Fastening the panels securely to the wall is very important. Having a panel vibrate and make sound is trading off one problem for another. I personally prefer the mounting method that ATS recommends here. Their mounting brackets can be purchased separately from their panels and allow the panels to be removed after installation. Gluing lighter panels to the wall is also an option. Mounting systems that use a simple wire hanger system tend to vibrate and make annoying sounds.

If the appearance of these panels is not desirable in your room. Heavy drapery, tapestries, acoustic ceiling tile, plush furniture, book cases, and stretched fabric walls can substitute for these systems.

W. Jeff Meier

ISF and THX Certified Home Theater Consultant


Adding room treatments was the best investment that I made to my HT setup. Electronic upgrades can’t correct the problems with a room.

W. Jeff Meier


Adding room treatments was the best investment that I made to my HT setup. Electronic upgrades can’t correct the problems with a room.

Very true. The belief that electronics will fix a poor room are false.


Do room treatments, I guess bass traps in particular, prevent room gain? Also, is room gain something that’s good to have? I guess to me room gain means what the room is adding to the sound which I think is not what you would really want because you are not hearing the natural sound from your system.

W. Jeff Meier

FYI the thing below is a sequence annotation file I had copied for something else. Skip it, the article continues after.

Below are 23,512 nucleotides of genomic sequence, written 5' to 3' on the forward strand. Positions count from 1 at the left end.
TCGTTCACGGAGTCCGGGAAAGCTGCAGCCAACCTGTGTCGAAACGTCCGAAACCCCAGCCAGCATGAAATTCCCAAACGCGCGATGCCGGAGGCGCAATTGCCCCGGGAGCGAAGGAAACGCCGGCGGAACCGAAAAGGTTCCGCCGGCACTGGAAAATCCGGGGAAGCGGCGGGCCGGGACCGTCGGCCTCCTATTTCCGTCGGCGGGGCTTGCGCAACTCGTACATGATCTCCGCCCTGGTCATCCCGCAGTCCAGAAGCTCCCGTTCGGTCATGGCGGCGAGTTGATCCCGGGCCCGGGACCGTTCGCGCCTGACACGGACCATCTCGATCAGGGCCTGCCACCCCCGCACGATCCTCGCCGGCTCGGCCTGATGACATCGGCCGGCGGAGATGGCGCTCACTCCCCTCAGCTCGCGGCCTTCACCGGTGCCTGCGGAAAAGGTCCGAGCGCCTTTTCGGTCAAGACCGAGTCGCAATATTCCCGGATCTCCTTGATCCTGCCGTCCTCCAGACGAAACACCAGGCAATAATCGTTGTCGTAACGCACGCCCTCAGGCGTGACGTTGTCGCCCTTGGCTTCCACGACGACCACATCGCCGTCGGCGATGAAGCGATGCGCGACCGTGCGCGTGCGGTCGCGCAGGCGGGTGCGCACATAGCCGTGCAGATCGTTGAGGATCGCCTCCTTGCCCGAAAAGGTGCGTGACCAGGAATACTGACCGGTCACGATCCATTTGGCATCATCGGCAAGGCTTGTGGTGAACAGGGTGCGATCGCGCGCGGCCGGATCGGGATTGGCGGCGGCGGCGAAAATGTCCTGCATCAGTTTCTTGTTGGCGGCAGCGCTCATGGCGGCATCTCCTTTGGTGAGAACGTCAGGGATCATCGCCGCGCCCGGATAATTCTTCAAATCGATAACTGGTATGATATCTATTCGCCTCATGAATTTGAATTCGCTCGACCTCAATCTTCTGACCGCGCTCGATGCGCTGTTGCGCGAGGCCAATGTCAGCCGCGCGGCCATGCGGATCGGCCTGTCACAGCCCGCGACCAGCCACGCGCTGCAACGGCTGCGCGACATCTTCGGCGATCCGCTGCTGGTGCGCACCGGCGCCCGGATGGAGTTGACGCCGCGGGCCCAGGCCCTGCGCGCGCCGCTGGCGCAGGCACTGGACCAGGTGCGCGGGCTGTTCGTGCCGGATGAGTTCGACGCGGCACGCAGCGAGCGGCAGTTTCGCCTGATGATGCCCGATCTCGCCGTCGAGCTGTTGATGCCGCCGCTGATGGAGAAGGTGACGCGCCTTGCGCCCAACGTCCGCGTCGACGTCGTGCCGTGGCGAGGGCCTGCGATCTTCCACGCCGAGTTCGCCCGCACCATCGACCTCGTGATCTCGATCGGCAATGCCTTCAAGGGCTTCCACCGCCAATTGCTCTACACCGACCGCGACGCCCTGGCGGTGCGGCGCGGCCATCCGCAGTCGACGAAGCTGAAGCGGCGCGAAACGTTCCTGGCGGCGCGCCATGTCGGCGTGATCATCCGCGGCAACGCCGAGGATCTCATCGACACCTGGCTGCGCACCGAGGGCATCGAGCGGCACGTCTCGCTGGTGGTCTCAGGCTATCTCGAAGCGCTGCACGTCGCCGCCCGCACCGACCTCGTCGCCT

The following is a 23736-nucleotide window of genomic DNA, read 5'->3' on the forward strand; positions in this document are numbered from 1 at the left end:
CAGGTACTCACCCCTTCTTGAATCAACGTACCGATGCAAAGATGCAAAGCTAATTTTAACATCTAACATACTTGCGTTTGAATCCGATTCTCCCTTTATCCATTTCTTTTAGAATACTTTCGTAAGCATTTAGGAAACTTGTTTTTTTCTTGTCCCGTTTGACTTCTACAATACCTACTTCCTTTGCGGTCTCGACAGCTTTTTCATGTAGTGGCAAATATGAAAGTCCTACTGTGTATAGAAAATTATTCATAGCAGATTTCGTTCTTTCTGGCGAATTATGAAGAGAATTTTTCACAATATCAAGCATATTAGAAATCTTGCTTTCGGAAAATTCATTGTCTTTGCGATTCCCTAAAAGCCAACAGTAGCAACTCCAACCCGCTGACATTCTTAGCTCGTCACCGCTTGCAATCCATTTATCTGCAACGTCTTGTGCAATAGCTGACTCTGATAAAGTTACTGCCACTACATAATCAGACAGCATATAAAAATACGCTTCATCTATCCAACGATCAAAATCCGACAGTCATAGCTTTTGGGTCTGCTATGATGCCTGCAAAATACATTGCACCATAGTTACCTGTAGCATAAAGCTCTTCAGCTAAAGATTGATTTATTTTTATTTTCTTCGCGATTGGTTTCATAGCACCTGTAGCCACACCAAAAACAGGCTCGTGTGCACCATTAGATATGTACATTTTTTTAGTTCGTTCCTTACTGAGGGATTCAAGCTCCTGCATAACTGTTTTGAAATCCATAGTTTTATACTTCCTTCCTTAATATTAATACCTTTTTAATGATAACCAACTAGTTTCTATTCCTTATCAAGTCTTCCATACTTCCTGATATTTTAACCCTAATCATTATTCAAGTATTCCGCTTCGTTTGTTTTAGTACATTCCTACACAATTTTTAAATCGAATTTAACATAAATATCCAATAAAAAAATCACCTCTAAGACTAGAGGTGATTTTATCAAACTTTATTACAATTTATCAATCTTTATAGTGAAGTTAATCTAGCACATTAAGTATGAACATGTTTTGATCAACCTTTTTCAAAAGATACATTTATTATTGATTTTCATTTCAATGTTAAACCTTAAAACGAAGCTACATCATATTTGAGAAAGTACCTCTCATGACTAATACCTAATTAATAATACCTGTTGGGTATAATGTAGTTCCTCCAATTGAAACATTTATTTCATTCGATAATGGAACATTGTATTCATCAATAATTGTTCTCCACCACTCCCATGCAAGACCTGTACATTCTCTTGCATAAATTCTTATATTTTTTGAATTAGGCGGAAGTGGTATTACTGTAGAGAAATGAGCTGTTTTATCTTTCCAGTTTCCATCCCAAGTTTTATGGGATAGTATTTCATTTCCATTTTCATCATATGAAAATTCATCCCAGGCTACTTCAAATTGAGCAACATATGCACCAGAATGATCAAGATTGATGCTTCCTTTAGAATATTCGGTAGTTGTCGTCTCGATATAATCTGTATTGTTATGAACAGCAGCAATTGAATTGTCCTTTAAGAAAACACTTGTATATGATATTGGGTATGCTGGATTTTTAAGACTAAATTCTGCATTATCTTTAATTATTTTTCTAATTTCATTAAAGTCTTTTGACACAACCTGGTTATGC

One of the negatives of adding absorption is it will reduce room gain. It will not eliminate it. The more absorption the more power required. The level of treatment suggested here will not add dramatically to the power required for the same SPL level.

Room gain is a good thing. The mix studio room sound is part of what you should be trying to reproduce. This adds a character to the sound and greatly reduces the power required.

I do not find bass traps to be easy to apply. Adding enough bass traps to reduce room modes as some attempt will result in severly over treating the room above 500 Hz. These effects can be seen in waterfall charts and acoustic simulations. Multiple subwoofers are a better solution for these rooms.


Thanks for the clarification. It sounds like the mix studio expects each room to have a certain amount of room gain. I have heard the norm is between 2 and 4.

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Great read! You might want to follow up on this topic…


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I’m glad you said that..